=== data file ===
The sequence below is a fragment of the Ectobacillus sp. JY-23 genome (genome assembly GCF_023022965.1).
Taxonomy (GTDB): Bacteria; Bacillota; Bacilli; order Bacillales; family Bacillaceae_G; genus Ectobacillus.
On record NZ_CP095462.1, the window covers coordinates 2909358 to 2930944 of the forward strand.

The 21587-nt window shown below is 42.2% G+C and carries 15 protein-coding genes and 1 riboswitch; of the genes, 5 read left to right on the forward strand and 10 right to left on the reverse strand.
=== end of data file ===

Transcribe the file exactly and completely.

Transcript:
The sequence below is a fragment of the Ectobacillus sp. JY-23 genome (genome assembly GCF_023022965.1).
Taxonomy (GTDB): Bacteria; Bacillota; Bacilli; order Bacillales; family Bacillaceae_G; genus Ectobacillus.
On record NZ_CP095462.1, the window covers coordinates 2909358 to 2930944 of the forward strand.

The 21587-nt window shown below is 42.2% G+C and carries 15 protein-coding genes and 1 riboswitch; of the genes, 5 read left to right on the forward strand and 10 right to left on the reverse strand.